New wave: Wisconsin embraces technology innovation

    In today’s information world, innovation is king. Wisconsin research institutions and universities are well-positioned to make the state an informatics leader on many fronts, including health care, application development, and even cyber security.

    “Wisconsin has a solid foundation. The more diverse your research base, the more connections you have, the more opportunity there is,” said Tom Still, president of the Wisconsin Technology Council. “Wisconsin’s computer science, computations and informatics industries have emerged because other industries in the state have continued to evolve.”

    Health care is a significant industry here, and has evolved substantially over time through the use of information technology.

    Judith Faulkner, a UW-Madison alum, founded Epic Systems, a privately held healthcare informatics company, in 1979. Headquartered in Verona, the company offers an integrated suite of healthcare software related to patient care, registration, scheduling and more. The company employs more than 6,000 people worldwide.

    “Epic is certainly a Wisconsin startup success story,” Still said. “It stemmed from research and necessity.”
    The Marshfield Clinic Health System created one of the first electronic medical records systems in the country. It has records of its patients dating back to 1962, said Oliver Dagnan, Chief Technology Officer.

    “As the medical field transitions to more real-time patient care and accountable care models, having those electronic records that span across generations will be extremely important to how patient care is rendered,” he said.

    Marshfield Clinic commercialized its system as Cattails MD, which provides the system as an integrated software solution for other health care providers.

    According to Dagnan, the Clinic is in the process of rewriting its system again to account for a more real-time, event-based computing model with mobile factors and capabilities.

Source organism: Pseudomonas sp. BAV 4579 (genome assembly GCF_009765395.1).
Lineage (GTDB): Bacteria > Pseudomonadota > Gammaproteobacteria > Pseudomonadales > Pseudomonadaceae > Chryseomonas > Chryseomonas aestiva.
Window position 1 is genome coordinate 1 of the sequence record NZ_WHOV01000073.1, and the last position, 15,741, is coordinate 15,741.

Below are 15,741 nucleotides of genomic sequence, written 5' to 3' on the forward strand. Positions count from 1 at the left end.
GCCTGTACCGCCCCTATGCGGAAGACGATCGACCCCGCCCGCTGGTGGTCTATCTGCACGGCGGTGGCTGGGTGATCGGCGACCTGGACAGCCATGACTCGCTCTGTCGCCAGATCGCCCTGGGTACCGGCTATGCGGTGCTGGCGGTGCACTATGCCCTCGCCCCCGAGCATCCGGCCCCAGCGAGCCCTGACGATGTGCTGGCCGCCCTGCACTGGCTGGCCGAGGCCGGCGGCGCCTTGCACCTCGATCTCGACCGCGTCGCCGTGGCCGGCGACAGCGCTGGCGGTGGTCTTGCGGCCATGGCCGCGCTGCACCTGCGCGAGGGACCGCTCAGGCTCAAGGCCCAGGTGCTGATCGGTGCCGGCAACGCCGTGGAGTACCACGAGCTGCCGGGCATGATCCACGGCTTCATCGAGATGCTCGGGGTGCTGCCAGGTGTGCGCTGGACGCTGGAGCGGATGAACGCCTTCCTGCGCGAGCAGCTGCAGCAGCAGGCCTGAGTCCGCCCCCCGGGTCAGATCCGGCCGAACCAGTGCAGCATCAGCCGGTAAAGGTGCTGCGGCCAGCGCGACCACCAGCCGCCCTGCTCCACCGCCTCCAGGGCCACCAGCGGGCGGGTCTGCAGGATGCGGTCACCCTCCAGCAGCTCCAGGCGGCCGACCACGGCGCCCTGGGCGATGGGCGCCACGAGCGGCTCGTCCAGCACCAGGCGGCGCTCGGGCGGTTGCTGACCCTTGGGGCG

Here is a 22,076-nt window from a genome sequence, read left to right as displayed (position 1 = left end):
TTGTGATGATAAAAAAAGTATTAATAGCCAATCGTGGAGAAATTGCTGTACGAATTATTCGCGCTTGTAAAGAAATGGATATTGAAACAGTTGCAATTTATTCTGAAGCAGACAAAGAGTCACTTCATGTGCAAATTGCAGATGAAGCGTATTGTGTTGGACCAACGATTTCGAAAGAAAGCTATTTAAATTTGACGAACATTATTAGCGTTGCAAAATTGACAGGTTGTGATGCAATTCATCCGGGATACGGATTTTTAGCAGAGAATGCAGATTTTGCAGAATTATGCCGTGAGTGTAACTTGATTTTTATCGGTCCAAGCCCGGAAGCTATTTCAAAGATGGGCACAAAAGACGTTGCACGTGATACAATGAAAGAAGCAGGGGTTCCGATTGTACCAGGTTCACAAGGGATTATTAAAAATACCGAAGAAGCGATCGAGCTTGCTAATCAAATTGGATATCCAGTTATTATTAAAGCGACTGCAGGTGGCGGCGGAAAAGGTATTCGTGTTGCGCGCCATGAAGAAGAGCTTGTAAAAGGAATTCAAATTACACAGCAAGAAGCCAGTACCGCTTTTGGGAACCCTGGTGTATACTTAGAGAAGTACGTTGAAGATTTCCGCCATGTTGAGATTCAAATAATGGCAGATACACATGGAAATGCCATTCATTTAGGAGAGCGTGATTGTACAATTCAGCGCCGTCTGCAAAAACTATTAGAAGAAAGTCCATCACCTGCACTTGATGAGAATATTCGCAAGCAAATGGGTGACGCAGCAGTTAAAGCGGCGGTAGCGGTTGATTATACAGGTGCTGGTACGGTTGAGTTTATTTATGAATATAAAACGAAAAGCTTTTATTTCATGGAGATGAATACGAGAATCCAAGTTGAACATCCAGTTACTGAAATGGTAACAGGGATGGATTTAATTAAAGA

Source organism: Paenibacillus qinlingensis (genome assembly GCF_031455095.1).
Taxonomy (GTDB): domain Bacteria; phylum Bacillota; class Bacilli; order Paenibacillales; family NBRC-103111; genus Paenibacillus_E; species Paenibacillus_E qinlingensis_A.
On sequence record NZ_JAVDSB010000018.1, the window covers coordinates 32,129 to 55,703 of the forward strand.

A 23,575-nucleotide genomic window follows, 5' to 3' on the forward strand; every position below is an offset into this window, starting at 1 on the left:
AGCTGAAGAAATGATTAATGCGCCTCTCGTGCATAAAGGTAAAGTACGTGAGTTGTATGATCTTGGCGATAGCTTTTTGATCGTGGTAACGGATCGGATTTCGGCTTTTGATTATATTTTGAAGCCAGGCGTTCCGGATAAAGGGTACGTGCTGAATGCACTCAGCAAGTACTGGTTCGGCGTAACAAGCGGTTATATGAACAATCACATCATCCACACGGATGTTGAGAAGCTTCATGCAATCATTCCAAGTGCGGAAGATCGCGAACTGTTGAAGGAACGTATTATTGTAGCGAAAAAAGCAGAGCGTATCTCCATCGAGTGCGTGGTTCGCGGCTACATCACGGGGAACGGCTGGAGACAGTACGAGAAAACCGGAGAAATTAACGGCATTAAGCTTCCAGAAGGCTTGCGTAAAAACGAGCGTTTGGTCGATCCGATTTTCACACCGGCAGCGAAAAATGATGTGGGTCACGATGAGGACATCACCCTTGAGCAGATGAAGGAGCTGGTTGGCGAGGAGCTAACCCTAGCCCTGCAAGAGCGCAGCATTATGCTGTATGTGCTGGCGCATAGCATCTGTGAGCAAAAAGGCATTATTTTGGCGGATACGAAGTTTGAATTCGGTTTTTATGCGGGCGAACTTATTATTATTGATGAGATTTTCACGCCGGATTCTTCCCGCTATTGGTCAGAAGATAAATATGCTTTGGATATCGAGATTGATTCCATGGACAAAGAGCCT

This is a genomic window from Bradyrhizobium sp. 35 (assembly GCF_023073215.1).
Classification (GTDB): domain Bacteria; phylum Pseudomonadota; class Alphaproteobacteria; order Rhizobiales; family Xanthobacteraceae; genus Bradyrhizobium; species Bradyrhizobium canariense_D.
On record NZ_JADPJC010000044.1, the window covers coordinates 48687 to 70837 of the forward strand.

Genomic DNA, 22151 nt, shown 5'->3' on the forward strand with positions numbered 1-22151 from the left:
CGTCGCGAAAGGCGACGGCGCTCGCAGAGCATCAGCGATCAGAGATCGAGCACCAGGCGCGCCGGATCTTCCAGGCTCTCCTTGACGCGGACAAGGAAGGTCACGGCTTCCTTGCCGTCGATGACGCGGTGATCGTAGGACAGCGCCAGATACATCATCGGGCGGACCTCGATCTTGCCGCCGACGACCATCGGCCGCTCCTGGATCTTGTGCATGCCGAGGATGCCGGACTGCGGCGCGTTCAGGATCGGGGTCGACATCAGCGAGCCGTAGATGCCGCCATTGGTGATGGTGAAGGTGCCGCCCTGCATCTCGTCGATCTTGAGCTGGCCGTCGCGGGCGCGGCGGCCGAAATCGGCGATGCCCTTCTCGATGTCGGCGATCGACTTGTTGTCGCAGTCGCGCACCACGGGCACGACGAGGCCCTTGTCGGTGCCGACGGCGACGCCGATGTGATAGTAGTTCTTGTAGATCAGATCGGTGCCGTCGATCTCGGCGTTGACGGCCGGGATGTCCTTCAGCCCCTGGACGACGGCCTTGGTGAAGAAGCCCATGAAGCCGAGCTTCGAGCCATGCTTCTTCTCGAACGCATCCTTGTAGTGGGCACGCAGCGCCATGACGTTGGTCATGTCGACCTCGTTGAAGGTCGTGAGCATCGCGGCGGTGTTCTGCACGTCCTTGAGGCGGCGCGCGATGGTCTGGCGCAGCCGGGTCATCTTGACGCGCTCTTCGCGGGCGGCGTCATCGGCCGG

“We’re always innovating, and that’s the direction that patient care is moving,” Dagnan said. “We’re building in more patient-centered features including image sharing, discussion capabilities and projection features for group collaboration opportunities.”

    The shift towards mobile technology is creating a burgeoning application development industry as well. Research facilities, companies and universities across the state are putting developers to work, and Madison was voted by Forbes in 2010 to be the 7th most innovative city in the country. Milwaukee also enjoys a robust tech startup scene, with the support of incubators like BizStarts Milwaukee, Spreenkler, Bucketworks and others.

    A recent report, The Geography of the App Economy, published by CTIA-The Wireless Association, in partnership with the Application Developers Alliance, ranked Wisconsin 23rd in the country for app development with approximately 5,300 app economy jobs and an annual economic impact of $222 million.

    The rankings were based on “app intensity,” which the study defined as the percentage of jobs in the app economy in relation to overall employment numbers.

    The report identified  the beginning of an app cluster in Madison, and called out Madison-based PerBlue, a multi-player mobile game developer created by two UW-Madison students. PerBlue had 43 employees in Madison as of June 2012 and hopes to expand to 65 workers over the next year. 

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